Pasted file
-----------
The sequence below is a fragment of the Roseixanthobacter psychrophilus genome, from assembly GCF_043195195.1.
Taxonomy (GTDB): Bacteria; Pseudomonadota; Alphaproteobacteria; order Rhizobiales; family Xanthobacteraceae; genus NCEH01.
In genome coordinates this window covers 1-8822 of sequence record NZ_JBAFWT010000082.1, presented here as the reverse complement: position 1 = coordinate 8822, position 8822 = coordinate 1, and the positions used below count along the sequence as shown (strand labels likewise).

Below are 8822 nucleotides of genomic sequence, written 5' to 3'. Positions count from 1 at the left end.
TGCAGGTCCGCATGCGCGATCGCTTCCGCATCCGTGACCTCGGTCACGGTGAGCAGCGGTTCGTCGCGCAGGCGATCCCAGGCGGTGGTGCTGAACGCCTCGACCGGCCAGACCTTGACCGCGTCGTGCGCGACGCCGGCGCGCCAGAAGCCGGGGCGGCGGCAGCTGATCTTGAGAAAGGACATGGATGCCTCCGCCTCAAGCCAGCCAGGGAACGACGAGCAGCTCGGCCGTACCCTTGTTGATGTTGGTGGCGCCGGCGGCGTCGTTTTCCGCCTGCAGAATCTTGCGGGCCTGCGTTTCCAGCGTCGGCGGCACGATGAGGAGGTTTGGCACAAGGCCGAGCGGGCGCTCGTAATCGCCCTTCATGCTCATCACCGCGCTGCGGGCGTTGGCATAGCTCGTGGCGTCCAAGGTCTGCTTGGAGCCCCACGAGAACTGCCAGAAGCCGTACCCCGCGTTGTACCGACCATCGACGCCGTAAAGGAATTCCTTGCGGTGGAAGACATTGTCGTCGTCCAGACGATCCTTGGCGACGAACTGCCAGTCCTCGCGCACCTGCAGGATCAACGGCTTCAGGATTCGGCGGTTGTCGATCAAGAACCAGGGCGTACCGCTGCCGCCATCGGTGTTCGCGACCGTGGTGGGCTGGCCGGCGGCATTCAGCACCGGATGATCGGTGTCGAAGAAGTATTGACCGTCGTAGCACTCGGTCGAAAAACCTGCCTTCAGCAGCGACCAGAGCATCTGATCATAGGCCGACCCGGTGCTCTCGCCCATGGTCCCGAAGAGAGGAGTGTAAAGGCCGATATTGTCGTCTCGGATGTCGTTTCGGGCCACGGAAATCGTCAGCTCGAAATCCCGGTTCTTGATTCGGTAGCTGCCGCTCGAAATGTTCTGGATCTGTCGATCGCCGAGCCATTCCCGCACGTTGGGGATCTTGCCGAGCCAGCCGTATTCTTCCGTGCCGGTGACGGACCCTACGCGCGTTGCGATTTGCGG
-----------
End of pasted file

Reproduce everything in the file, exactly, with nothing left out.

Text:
The sequence below is a fragment of the Roseixanthobacter psychrophilus genome, from assembly GCF_043195195.1.
Taxonomy (GTDB): Bacteria; Pseudomonadota; Alphaproteobacteria; order Rhizobiales; family Xanthobacteraceae; genus NCEH01.
In genome coordinates this window covers 1-8822 of sequence record NZ_JBAFWT010000082.1, presented here as the reverse complement: position 1 = coordinate 8822, position 8822 = coordinate 1, and the positions used below count along the sequence as shown (strand labels likewise).

Below are 8822 nucleotides of genomic sequence, written 5' to 3'. Positions count from 1 at the left end.
TGCAGGTCCGCATGCGCGATCGCTTCCGCATCCGTGACCTCGGTCACGGTGAGCAGCGGTTCGTCGCGCAGGCGATCCCAGGCGGTGGTGCTGAACGCCTCGACCGGCCAGACCTTGACCGCGTCGTGCGCGACGCCGGCGCGCCAGAAGCCGGGGCGGCGGCAGCTGATCTTGAGAAAGGACATGGATGCCTCCGCCTCAAGCCAGCCAGGGAACGACGAGCAGCTCGGCCGTACCCTTGTTGATGTTGGTGGCGCCGGCGGCGTCGTTTTCCGCCTGCAGAATCTTGCGGGCCTGCGTTTCCAGCGTCGGCGGCACGATGAGGAGGTTTGGCACAAGGCCGAGCGGGCGCTCGTAATCGCCCTTCATGCTCATCACCGCGCTGCGGGCGTTGGCATAGCTCGTGGCGTCCAAGGTCTGCTTGGAGCCCCACGAGAACTGCCAGAAGCCGTACCCCGCGTTGTACCGACCATCGACGCCGTAAAGGAATTCCTTGCGGTGGAAGACATTGTCGTCGTCCAGACGATCCTTGGCGACGAACTGCCAGTCCTCGCGCACCTGCAGGATCAACGGCTTCAGGATTCGGCGGTTGTCGATCAAGAACCAGGGCGTACCGCTGCCGCCATCGGTGTTCGCGACCGTGGTGGGCTGGCCGGCGGCATTCAGCACCGGATGATCGGTGTCGAAGAAGTATTGACCGTCGTAGCACTCGGTCGAAAAACCTGCCTTCAGCAGCGACCAGAGCATCTGATCATAGGCCGACCCGGTGCTCTCGCCCATGGTCCCGAAGAGAGGAGTGTAAAGGCCGATATTGTCGTCTCGGATGTCGTTTCGGGCCACGGAAATCGTCAGCTCGAAATCCCGGTTCTTGATTCGGTAGCTGCCGCTCGAAATGTTCTGGATCTGTCGATCGCCGAGCCATTCCCGCACGTTGGGGATCTTGCCGAGCCAGCCGTATTCTTCCGTGCCGGTGACGGACCCTACGCGCGTTGCGATTTGCGG